Reflection perfection! Photographer travels the globe to capture stunning mountain-range shotsBy Daily Mail Reporter
These incredible pictures displaying the reflection of several mountain ranges throughout North and South America as well as Italy, may at first appear to be digitally enhanced, but have in fact been captured without any digital enhancement.
The shots are the work of photographer Jack Brauer, who has spent the last 10 years travelling across the globe, collating these stunning series of hypnotic mirrored landscapes.
Top that! Brauer's favourite viewpoint is the Baita Segantini and the Pale di San Martino group, near San Martino di Castrozza in Dolomites, Italy
Sky is the limit: The misty backdrop of the Grand Teton and Mount Owen, Grand Teton National Park, Wyoming
Despite having an incredible array of landscapes on his doorstep, Jack's favourite wilderness lies in the heart of Europe.
'One of my favourite places to photograph is the Dolomites in northern Italy. The mountains there are extremely jagged and unique, rising out of the surrounding paradisiacal valleys like giant rock sculptures - each one with it's own unique shape. It's very photogenic there, to say the least!
'But my photos don't have any particular message, except conveying a general appreciation for the beauty of nature and wilderness.
'I think it's important to celebrate the beauty of pristine nature, especially nowadays when more and more of the planet is being covered with cement and smog.'
'Reflections provide a perfect visual symmetry that is otherwise difficult if not impossible to find elsewhere in nature.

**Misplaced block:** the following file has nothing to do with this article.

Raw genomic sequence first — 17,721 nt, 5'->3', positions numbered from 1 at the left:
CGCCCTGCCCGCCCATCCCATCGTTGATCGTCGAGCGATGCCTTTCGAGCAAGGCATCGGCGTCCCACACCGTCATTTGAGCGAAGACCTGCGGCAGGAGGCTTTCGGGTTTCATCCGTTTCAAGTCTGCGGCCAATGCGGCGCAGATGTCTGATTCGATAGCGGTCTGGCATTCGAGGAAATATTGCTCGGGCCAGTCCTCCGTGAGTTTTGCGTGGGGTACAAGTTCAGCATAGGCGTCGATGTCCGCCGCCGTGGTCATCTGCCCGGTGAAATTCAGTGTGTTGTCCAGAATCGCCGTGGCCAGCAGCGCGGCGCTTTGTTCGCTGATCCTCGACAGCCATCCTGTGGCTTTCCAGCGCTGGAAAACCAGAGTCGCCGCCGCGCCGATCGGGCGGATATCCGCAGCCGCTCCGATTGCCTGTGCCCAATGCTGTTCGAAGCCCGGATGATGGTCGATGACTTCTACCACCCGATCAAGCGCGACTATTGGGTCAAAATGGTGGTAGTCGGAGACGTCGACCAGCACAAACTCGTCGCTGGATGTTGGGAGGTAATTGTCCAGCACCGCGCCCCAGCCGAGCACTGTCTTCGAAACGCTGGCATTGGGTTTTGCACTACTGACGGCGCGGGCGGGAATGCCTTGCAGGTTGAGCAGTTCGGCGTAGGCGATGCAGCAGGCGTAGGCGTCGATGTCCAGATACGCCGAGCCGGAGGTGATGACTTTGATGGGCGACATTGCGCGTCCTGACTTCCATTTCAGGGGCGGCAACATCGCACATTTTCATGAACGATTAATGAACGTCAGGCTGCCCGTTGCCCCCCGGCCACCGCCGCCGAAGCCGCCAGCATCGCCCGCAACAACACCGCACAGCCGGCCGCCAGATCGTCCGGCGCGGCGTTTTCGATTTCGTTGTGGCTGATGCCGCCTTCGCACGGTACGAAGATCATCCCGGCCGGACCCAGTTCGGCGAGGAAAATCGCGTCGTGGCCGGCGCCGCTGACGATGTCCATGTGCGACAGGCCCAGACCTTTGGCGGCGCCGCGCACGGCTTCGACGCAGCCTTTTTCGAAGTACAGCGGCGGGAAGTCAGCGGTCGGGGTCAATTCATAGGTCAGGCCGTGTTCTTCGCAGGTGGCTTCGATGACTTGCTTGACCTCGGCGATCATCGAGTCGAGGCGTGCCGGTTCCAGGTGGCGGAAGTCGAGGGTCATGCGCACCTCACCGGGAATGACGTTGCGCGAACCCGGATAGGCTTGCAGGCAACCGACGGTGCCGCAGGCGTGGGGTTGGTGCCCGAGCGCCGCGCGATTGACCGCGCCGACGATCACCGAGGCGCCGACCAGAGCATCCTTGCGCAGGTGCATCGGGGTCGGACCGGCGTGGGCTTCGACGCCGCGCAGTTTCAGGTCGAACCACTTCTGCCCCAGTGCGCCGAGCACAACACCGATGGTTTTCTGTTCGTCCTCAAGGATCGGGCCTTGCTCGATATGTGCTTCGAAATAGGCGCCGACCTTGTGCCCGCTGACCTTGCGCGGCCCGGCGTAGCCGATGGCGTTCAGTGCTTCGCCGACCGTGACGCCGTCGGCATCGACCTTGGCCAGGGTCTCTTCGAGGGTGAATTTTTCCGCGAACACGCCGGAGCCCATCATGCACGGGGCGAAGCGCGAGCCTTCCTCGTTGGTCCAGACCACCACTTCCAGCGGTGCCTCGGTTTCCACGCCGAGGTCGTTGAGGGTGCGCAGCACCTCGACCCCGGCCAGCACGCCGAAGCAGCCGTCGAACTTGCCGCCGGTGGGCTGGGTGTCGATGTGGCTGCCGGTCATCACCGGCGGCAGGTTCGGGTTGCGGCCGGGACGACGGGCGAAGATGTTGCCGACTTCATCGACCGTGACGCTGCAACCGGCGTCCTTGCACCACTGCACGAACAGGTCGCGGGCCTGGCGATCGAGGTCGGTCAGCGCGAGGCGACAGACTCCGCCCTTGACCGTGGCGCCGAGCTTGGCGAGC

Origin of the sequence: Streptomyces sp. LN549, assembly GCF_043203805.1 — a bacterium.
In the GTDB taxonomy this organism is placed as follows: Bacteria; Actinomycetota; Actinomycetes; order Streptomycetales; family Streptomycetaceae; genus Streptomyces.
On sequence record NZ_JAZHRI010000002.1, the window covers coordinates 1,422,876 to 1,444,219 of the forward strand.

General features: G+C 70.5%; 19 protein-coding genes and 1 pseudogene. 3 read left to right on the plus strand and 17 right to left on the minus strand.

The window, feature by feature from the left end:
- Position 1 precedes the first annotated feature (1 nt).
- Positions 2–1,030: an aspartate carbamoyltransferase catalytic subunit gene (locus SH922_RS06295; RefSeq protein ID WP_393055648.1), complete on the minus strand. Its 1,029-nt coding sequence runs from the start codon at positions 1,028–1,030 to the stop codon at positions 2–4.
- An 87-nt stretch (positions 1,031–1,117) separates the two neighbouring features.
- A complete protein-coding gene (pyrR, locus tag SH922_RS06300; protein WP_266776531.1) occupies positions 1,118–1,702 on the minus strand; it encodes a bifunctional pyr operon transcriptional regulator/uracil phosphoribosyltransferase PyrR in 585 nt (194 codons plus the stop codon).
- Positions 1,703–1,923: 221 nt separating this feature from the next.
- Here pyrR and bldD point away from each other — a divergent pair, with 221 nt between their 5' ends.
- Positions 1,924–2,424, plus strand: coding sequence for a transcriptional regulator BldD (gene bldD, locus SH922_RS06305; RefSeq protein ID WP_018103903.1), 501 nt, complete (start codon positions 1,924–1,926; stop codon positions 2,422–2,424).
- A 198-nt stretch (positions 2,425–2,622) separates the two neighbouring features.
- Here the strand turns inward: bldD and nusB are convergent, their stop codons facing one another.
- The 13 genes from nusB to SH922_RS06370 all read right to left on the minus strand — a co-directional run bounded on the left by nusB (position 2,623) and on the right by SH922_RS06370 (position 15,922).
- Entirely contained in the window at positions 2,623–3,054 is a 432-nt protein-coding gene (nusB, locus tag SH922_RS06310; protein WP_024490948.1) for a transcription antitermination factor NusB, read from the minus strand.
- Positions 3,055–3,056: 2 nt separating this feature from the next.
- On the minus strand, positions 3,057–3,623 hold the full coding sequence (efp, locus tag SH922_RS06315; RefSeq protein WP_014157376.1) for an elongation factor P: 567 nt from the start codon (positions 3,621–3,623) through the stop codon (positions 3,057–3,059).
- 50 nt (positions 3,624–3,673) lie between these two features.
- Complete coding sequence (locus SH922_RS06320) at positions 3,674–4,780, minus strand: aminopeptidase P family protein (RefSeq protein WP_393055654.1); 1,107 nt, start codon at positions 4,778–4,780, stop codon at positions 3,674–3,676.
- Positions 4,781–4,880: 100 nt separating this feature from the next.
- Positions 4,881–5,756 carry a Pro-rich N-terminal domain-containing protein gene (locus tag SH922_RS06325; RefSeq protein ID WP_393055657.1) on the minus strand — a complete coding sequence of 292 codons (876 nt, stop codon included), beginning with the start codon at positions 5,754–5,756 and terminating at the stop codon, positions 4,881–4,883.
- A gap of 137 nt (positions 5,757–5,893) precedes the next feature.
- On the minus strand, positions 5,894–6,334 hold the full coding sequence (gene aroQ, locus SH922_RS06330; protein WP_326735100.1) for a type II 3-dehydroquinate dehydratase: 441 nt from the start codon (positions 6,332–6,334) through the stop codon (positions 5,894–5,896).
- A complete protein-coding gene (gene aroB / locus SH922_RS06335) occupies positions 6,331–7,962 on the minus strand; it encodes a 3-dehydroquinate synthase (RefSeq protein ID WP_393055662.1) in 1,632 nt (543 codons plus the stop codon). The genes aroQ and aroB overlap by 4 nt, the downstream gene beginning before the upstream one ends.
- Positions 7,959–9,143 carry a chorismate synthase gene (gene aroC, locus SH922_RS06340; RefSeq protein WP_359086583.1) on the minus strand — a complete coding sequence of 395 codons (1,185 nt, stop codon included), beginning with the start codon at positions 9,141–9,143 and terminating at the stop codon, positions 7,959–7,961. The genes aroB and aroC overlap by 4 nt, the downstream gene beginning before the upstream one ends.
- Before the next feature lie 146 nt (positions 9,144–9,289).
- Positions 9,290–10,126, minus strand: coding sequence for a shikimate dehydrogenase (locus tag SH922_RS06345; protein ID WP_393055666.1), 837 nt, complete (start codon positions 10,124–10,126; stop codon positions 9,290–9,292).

'The reflections add another dimension to the photos - they transform the scene into an abstract pattern that reveals the "essence" of the landscape.
'In other words, when you view a normal landscape you can be too much accustomed to the reality and normality of the earth - even if it is a dramatic and wonderful scene.
'But when you see the mirror image of the landscape below it, there's a kind of detachment from solid-earth reality and all that's left are shapes, colours, and textures of the landscape.'
Picture perfect: The sun rises behind Huron Peak, in in the Sawatch Range, near Vail and Leadville in Colorado
Latin light: The new dawn illuminates the jagged peaks of the Fitz Roy Range in Los Glaciares National Park, Patagonia, Argentina
Carefully choosing the perfect spot for each subject - sometimes with the help of Google Earth - Jack will wait for several hours for the perfect light or time of day in order to get the right shot.
'I take most of my photos while backpacking in the mountains, usually on treks lasting between three and seven days.
'When I'm camped at a certain place I usually spend a long time walking around to scope out the area to get some ideas for photos, and then I often wake up early and return to those spots for sunrise, or stay there for sunset.
'Often I have found ideas for awesome vantage points after researching maps and other helpful tools like Google Earth, then it's a matter of hiking to or from those spots in the dark.
'The successful photos are a combination of research and the adventure of hiking, along with sheer luck with the weather and light conditions.'
Let it snow, let it snow: Lone Eagle Peak Mountain where the trees reflect off the water in the Indian Peaks Wilderness area of Colorado
Seeing double: The reflection of Watch Tower and Pingora Peak in the Cirque of the Towers, a mountain range of the Rocky Mountains in western Wyoming